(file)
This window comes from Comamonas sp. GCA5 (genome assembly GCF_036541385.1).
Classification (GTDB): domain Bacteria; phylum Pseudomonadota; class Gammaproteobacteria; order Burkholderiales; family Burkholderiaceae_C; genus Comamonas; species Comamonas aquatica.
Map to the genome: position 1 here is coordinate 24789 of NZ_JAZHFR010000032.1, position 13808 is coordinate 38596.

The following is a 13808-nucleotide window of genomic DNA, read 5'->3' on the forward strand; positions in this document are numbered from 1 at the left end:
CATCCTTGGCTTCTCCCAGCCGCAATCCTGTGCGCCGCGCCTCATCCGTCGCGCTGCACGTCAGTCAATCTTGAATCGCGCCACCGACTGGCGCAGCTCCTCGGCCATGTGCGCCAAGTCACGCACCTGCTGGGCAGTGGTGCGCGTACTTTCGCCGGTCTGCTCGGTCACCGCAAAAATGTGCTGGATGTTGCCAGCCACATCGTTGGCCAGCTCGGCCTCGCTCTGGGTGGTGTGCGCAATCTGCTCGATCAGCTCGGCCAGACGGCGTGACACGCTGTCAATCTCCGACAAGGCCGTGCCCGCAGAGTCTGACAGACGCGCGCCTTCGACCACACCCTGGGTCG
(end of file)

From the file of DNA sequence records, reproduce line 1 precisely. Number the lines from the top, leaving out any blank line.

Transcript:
This window comes from Comamonas sp. GCA5 (genome assembly GCF_036541385.1).